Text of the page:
A moving image of a man, known only as “Johnno”, carrying 83-year-old Eunice Bradford to safety during Sunday’s bushfire spread quickly on social media this week, as her family sought to thank the mysterious saviour.
His name is Shane Johnson, a 44-year-old disability worker, who only moved to the coastal town from Cooma late last year, and says he’s “embarrassed” by the spread of the image.
The smoke was that thick and black, we weren’t going to make it that far.Shane Johnson
“They could have got me from the other side, it’s my worst side,” he said with a laugh.
When the power was cut to his Tathra unit on Sunday, Mr Johnson said he never expected it would lead to what he describes as the “apocalyptic” and “ghost-like” scenes of Monday morning.
While taking a nap, he was woken by the strong smell of smoke quickly filling the room.
Half an hour later flames surged towards the town high above the trees, and many residents, like Mr Johnson, took refuge along Tathra Beach.
“When the fire came over the hill at a rate of knots, it was ridiculous,” he said.
While on the sand Mr Johnson, who has only moved to the town a few months ago, met Eunice, who suffers from osteoporosis, and her daughter Rhonda.
“It was nice to meet the ladies, because I didn’t really know anyone, and it felt comfortable to be in a group,” he said.
“We were cracking jokes to take the edge off.”
After a few hours on the beach, flames were visible atop houses and fatigue was beginning to set in, so Mr Johnson did what he could to help.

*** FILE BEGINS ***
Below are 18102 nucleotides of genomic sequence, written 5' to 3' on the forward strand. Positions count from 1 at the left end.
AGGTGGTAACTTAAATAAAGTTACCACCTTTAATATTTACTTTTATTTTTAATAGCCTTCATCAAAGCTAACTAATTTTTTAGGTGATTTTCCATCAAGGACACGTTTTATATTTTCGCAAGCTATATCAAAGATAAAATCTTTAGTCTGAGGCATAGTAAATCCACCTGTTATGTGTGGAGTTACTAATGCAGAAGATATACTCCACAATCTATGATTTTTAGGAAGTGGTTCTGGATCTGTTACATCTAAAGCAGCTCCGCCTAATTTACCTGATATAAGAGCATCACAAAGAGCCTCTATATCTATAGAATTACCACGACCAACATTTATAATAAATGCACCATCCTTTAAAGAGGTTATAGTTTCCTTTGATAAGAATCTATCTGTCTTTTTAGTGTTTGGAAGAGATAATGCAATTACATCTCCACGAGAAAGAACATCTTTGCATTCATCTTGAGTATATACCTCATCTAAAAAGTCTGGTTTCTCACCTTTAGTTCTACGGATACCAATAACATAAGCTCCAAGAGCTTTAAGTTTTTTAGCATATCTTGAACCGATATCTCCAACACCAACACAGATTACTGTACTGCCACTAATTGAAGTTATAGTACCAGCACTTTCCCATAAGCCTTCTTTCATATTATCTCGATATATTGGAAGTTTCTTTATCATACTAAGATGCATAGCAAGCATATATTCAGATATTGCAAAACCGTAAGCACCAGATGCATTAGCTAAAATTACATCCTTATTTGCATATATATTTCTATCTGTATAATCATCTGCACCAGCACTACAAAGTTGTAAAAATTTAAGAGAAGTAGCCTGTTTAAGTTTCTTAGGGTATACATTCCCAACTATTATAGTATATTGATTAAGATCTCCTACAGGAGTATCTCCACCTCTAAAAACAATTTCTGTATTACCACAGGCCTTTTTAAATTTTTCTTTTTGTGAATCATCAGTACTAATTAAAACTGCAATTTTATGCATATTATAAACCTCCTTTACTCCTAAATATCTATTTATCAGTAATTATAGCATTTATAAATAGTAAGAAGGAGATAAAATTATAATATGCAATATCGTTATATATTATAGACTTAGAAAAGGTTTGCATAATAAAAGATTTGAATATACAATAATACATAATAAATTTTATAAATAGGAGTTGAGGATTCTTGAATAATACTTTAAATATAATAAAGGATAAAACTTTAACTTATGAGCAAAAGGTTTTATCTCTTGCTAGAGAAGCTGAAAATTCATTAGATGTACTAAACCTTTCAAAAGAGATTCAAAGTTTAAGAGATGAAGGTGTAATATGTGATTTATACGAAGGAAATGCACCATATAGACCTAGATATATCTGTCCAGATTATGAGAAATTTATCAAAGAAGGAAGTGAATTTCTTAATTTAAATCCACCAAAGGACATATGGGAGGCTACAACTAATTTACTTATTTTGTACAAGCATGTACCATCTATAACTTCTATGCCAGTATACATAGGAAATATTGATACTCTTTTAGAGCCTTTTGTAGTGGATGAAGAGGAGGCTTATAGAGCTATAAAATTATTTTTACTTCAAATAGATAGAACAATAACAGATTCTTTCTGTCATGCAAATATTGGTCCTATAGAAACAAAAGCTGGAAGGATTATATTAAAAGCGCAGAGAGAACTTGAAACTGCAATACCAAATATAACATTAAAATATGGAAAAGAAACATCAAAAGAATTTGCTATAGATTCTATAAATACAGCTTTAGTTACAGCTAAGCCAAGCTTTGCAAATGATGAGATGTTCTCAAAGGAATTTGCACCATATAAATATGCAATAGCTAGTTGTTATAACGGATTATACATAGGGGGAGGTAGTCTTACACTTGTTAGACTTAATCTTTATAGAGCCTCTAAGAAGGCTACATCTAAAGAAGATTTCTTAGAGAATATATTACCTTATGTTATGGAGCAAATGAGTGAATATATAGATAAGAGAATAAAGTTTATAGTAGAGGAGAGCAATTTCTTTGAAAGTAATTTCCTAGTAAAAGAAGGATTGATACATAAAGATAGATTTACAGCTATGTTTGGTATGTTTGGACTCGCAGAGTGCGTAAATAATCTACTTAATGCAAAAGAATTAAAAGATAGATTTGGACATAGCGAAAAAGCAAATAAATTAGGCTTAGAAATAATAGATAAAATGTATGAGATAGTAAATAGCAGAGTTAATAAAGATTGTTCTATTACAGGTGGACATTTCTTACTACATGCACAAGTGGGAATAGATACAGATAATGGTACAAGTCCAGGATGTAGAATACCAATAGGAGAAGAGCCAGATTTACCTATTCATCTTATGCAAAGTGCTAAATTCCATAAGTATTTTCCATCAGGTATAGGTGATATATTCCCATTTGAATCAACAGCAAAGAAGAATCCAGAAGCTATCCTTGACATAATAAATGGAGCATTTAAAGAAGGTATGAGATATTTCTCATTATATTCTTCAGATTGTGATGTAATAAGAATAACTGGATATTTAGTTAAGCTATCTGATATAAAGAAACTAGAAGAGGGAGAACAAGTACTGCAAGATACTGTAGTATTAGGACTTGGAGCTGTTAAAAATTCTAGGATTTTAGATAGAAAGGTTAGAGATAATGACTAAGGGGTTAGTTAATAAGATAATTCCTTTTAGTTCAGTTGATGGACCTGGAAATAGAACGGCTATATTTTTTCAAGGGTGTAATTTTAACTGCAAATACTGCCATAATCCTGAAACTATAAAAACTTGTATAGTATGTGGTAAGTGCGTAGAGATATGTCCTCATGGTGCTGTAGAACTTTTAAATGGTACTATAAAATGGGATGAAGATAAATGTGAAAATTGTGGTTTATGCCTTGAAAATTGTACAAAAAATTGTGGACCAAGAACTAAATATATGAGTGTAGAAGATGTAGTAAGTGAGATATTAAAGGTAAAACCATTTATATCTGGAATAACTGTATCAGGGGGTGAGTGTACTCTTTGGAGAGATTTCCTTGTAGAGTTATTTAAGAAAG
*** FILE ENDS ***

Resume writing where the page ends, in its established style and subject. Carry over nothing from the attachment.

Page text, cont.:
“She was knackered, so I started to carry her,” he said.
“The smoke was that thick and black, we weren’t going to make it that far.
“It still looked like the fire was in town, then the southerly clicked and it cleared a bit.
“It was hectic.”
The group parted ways, and Mr Johnson said they joked “if everything was okay, we would catch up for coffee after”.
“The fact we came through this is amazing,’ he said.
“From something awful we bonded really well.”
The Bradfords made their way to Bega, and later the comfort of a relatives home in Merimbula, while Mr Johnson returned to town to let his children in Cooma know he was safe.
“When that sort of thing happens, you realise family is the most important thing,” he said.
The experience has taught him many lessons, he said.
“I guess I probably should have taken it more seriously when I saw the smoke,” he said.
“there was no real communication, so next time I would get out and head in the opposite direction of the smoke.
“I would definitely take it more seriously, because there were people just taking videos.”
“I didn’t know what the hell was going on.”
He said with everyone leaving town at the same time a bottleneck in traffic was created, and he was walking faster than the moving traffic.
“My plan was I always thought I could go to the beach, but it all happened so quickly,” he said.
“People were a bit panicky.”